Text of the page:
Apprehension, astonishment, concern, displeasure, euphoria, anger
A jolting journey across the range of emotions that beset political Jerusalem in the space of one day.
I understand that after the election of Mohammed Morsi as president of Egypt, serious and justified apprehension awoke in Jerusalem.
“What do you mean, ‘awoke’? How can something that emerged from sleep 60-something years ago ‘awake’? The apprehension always exists in Jerusalem, and with reserves, so no special preparations were needed.”
Still, the Muslim Brotherhood ruling Egypt − didn’t that heighten the apprehension?
“The apprehension, no; the hysteria, yes. Though there were some who immediately saw the positive side. As with every negative development, it only proves that the Arabs are the same Arabs and the sea is the same sea. The real concern only arose later.”
You mean, the apprehension that the peace treaty would be violated?
“No. The real concern awoke upon the awakening of the apprehension that this Mohammed Morsi will use all the shticks we know from the Palestinians: the pretense that you are ‘moderate,’ ‘pragmatic,’ bespectacled, suit-and-tied and all the other tricks that no longer impress anyone. They are completely transparent. We’re dealing with a bunch of amateurs.
“Look, even when this Morsi tried to adopt the name of a popular singer from The Smiths band, in order to butter up the West, he botched it. ‘Morrissey,’ my foot. He’s all Mohammed.”
I understand that immediately after his election the forum of eight met urgently.
“As a matter of fact, they didn’t. But cabinet secretary Zvi Hauser heard the Arab affairs commentator Ehud Yaari on television.”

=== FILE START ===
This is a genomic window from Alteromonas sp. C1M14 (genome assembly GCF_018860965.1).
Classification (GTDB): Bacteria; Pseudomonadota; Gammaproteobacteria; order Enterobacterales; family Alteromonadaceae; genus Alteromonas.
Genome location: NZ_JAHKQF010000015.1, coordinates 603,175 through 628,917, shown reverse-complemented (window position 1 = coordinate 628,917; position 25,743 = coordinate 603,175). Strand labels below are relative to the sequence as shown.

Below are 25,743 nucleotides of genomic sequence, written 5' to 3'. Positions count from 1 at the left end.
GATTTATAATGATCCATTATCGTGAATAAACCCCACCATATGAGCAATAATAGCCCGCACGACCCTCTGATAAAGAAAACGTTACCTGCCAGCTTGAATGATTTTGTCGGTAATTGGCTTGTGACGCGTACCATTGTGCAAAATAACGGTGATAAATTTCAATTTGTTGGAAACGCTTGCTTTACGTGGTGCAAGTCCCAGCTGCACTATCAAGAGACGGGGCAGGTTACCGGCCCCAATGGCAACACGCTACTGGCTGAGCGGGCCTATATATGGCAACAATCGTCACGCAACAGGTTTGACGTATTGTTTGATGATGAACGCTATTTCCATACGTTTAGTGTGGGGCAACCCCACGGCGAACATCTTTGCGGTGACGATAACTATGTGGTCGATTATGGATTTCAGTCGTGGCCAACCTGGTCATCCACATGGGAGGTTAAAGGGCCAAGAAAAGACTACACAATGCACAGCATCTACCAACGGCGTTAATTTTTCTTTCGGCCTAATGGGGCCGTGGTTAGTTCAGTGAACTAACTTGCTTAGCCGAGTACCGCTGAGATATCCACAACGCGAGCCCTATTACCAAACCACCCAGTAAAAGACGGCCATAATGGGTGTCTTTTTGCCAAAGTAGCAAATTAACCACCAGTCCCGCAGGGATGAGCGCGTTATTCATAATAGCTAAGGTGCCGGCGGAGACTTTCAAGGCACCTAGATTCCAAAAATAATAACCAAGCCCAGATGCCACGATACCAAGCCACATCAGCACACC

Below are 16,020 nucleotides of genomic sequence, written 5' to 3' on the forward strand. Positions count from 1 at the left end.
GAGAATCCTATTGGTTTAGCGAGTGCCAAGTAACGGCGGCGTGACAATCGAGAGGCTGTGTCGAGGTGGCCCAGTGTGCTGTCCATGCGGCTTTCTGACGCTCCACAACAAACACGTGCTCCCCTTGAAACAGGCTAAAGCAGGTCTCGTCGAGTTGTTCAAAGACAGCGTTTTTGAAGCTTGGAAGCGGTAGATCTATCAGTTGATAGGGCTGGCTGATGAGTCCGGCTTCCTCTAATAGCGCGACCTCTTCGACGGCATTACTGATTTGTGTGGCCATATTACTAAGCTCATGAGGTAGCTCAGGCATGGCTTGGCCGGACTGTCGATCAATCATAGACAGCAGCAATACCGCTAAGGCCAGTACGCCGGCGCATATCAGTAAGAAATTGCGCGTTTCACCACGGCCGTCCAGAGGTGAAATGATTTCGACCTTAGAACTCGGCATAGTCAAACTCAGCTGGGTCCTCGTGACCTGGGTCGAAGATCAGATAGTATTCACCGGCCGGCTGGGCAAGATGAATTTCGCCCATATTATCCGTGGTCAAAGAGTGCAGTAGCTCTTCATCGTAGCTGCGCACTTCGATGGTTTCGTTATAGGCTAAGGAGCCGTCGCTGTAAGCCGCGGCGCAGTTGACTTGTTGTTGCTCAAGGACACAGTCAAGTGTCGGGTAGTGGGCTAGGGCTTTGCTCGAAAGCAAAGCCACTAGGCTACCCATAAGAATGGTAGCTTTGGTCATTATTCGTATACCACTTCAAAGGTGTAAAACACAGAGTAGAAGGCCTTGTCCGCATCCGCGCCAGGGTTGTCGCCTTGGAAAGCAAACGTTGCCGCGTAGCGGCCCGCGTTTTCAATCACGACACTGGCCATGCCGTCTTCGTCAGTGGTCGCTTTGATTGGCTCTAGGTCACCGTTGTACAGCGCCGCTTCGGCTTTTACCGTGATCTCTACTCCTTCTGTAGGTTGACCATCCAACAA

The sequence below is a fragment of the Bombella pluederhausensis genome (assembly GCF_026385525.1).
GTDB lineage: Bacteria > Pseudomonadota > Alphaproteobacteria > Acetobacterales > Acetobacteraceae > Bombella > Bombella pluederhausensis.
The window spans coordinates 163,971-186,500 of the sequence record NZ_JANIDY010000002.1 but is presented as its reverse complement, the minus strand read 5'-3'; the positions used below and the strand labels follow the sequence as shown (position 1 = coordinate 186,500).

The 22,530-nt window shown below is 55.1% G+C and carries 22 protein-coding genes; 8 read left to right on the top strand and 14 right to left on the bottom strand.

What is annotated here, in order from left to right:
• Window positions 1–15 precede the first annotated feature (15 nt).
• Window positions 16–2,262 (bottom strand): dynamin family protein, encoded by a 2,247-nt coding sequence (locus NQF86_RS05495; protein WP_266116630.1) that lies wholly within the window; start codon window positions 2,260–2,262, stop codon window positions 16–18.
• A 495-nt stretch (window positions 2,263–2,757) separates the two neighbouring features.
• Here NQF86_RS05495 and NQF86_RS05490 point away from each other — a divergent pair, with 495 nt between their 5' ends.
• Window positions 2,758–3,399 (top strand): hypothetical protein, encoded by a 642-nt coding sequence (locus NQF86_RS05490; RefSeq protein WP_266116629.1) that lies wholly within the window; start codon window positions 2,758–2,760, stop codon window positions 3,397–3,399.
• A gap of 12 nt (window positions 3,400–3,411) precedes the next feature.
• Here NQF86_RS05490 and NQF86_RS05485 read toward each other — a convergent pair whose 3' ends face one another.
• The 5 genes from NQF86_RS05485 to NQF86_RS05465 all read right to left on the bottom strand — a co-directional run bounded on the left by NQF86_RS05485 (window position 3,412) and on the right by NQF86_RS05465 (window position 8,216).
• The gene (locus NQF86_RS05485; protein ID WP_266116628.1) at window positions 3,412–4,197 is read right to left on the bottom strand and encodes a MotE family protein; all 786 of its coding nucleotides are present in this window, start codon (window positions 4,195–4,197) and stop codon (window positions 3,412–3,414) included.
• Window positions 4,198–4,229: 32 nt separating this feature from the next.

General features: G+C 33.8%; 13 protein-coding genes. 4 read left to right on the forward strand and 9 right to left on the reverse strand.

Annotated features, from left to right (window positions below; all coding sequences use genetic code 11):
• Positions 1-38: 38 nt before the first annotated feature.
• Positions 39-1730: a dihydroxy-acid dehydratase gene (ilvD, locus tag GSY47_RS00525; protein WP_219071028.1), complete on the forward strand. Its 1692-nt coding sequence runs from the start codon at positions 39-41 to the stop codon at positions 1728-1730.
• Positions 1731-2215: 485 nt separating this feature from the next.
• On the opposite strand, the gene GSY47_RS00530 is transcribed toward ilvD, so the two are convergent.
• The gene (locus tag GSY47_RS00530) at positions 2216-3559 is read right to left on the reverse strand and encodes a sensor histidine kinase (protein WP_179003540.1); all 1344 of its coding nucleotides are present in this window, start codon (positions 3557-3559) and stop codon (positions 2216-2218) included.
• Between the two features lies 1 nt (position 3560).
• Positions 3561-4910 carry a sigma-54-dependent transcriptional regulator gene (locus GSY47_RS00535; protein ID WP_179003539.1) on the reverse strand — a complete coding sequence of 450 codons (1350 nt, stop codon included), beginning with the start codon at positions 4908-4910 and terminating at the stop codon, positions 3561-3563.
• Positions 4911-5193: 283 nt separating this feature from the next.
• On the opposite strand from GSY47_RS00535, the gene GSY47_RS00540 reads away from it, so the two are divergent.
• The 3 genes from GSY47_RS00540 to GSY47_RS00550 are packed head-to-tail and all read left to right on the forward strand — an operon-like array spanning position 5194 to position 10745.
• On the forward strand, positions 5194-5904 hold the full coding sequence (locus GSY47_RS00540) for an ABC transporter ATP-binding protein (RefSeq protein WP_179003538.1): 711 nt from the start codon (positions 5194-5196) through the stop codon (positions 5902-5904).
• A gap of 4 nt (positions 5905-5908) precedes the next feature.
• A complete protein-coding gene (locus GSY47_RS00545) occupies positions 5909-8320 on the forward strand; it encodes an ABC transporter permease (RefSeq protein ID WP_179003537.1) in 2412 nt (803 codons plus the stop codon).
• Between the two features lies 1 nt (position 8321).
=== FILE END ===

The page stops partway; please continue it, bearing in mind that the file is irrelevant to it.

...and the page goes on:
“That was all.”
There was no discussion?
“What’s to discuss? It wasn’t until the next day, when they heard from Hauser about the seriousness of the situation, that concern gave way to astonishment.
“Especially after the military secretary and the director of Military Intelligence hurried to update the defense minister and the prime minister, informed them that the new president belongs to the Muslim Brotherhood and explained that over the weekend they would read the newspapers and find out who the new guy is. So it was that already on Sunday, in the weekly meeting, the cabinet sprang into action.”
And decided to promote the peace process in the region?
“Bite your tongue. No. The government did what is always done in Netanyahu’s milieu after the election of every new president anywhere: They looked for a nickname to attach to the new anti-Semite. The ‘black guy’ in America, the (former) ‘dwarf’ in France. Rumor has it that in the case under discussion the chosen name is Mursa [Hebrew for ‘abscess’].”
But afterward, I understand, the ministers welcomed his election, after all.
“Indeed. Even as they were considering the wording of the text to condemn his election, they read in the paper that it should actually be welcomed, and then the approach turned around.
“On top of which, as usual, the mood in Jerusalem experienced a complete turnabout within hours: from the idea of calling up the reserves and imposing a war levy to something like euphoria.”